The Singing Bridge: A Photographic Memorial to Lynching Victims
in the Capital of Kentucky
Featuring: Rebekah Terry, Patrick J. Mitchel, Marjorie Guyon
Dates: Fall 2019
Events: September 27 – Opening Reception/Gallery Hop 5:00 – 7:00 pm
2019 marks the 400 year anniversary of the first slave ship landing on the shores of what is now the United States of America.
Across the nation, and in other places around the world, events and ceremonies have been taking place to remember and
honor millions of human beings who were victimized by the Trans-Atlantic Slave Trade. Besides this global anniversary,
2019 is also the 125th anniversary of the lynching of Mr. Marshall Boston and the 110th of Mr. John Maxey in Frankfort.
Focus On Race Relations: Frankfort (FORR: Frankfort) is working with the Equal Justice Initiative (EJI) to commemorate these
two gentlemen, and Franklin County’s other lynching victims and the African American members of the community which these
acts were meant to terrorize. In Kentucky, we know of at least 169 African Americans who were lynched by white mobs.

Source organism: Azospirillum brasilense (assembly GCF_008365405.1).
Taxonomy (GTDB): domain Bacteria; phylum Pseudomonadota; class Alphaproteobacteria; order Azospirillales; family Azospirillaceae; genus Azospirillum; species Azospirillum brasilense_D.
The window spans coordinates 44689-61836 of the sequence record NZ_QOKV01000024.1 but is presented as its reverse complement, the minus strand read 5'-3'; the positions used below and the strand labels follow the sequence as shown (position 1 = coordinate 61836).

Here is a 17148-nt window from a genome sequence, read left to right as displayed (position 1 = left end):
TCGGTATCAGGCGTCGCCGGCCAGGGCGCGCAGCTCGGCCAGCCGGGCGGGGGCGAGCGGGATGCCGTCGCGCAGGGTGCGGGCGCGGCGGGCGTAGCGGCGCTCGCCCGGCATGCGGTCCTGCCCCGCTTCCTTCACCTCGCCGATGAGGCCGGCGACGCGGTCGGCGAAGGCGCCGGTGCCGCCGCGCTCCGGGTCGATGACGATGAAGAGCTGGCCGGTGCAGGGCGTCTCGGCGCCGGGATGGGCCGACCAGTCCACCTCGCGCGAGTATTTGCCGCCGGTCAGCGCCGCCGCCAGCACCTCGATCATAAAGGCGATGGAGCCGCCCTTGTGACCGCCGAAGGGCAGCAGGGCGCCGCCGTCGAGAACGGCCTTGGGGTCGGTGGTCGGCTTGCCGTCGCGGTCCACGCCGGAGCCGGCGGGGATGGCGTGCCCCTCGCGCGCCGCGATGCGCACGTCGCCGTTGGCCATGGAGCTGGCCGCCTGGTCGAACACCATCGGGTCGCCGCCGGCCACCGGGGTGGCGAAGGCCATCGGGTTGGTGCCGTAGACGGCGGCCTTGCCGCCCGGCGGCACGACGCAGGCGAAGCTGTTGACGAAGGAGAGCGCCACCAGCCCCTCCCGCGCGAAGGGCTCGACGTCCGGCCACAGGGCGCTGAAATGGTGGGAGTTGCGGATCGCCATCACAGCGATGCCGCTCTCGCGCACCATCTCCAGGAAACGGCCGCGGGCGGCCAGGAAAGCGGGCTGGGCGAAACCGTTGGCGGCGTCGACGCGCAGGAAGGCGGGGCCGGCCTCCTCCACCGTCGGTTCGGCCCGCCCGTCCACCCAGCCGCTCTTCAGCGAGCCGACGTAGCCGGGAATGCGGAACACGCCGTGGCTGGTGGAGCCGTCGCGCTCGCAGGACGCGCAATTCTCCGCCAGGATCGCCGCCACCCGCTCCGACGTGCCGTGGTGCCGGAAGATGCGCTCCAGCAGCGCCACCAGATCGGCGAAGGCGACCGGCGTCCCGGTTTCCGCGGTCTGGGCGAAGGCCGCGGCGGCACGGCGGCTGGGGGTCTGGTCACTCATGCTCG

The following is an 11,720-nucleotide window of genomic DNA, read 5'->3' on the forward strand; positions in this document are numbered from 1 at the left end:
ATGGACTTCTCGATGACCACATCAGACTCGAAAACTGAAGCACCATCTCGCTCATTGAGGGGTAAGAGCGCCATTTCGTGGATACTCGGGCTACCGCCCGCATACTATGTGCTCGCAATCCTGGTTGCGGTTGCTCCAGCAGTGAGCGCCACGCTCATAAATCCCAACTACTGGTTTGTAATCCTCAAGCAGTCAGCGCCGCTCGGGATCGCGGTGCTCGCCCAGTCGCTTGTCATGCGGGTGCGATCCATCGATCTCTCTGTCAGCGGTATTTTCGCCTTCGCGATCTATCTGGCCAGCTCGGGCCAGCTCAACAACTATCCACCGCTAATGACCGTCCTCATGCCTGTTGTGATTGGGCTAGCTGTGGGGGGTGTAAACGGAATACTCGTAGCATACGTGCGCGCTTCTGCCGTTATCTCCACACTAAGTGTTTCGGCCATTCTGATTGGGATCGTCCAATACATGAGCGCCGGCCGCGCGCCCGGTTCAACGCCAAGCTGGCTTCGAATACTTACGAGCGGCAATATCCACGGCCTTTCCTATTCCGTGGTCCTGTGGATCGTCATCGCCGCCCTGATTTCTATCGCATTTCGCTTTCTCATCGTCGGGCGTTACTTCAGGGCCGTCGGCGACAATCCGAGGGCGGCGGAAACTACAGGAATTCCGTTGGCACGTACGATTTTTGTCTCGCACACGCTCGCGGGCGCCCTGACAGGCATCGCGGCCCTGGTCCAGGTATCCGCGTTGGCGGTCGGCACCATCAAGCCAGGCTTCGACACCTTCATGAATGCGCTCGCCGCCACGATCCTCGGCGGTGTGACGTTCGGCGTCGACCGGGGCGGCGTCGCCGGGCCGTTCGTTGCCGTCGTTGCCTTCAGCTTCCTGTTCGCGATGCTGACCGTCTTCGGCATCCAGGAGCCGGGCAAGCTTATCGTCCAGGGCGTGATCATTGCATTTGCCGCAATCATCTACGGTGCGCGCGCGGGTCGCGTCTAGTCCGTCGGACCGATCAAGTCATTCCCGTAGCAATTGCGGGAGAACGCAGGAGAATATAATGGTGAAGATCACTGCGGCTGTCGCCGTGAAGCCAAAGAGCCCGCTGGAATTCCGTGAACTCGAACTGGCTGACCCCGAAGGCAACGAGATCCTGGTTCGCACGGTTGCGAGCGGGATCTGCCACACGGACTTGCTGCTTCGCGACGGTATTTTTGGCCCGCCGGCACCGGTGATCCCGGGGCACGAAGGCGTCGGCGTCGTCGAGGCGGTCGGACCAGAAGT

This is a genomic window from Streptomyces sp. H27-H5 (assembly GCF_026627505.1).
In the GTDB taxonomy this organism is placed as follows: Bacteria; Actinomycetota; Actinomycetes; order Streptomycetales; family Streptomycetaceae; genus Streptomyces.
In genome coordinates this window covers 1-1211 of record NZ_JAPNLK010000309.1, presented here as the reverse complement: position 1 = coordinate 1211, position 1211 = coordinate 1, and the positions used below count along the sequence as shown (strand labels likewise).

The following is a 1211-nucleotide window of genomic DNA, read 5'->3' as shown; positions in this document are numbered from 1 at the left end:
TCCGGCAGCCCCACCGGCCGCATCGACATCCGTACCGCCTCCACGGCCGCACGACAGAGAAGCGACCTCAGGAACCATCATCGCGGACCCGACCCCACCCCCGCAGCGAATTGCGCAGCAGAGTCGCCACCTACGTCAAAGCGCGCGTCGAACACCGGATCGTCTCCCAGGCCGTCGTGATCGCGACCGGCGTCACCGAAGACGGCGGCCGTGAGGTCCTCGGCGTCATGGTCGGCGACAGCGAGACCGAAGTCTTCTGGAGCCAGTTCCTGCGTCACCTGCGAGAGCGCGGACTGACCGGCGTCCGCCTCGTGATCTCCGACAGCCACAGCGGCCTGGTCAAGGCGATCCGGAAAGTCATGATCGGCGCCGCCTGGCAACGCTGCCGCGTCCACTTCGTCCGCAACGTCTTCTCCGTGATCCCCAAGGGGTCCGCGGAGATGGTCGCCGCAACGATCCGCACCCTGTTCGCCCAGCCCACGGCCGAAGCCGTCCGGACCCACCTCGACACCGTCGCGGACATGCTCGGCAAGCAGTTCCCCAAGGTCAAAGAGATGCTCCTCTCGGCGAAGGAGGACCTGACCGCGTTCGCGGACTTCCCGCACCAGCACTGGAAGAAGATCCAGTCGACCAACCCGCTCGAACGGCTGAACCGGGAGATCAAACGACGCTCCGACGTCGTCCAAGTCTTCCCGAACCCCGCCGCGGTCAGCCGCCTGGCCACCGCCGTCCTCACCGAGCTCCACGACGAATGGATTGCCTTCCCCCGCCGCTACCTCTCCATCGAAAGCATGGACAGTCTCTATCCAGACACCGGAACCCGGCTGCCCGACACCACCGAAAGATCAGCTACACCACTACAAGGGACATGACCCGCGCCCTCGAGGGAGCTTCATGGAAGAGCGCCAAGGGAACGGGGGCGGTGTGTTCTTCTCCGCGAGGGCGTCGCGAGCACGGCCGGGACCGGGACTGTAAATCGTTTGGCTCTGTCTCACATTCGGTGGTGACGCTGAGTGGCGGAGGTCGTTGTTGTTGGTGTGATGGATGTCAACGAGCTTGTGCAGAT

This exhibit takes a look at the known lynching sites and asks both photographers and viewers to think about the attrocities
that took place at these locations. Remembering is a way of honoring. Because we were not present during these attacks,
remembering cannot be done without imagining what happened. The very act of visiting the sites is an undertaking in learning
about the history and beginning to do the hard work of coming to terms with the past. We cannot expect old wounds to heal
if we refuse to acknowledge them, or if we refuse to listen to the people who are still most hurt by them.
Mr. Boston and Mr. Maxey were both lynched on the Singing Bridge in the center of town, and because of these lynchings
many people in the African American community know it as the Swinging Bridge. A few hundred feet from the bridge is
an elementary school playground where there used to be a hanging tree. A 10 minute walk from the tree is another area along
the railroad tracks where lynchings took place. All of these sites are within a 10 minute walk from the Capital City Museum.
The work of facing our painful past is ongoing. We invite Kentuckians to make space in their hearts and minds and lives to learn
more about this part of our history and to think about how it might still affect people and places and communities today.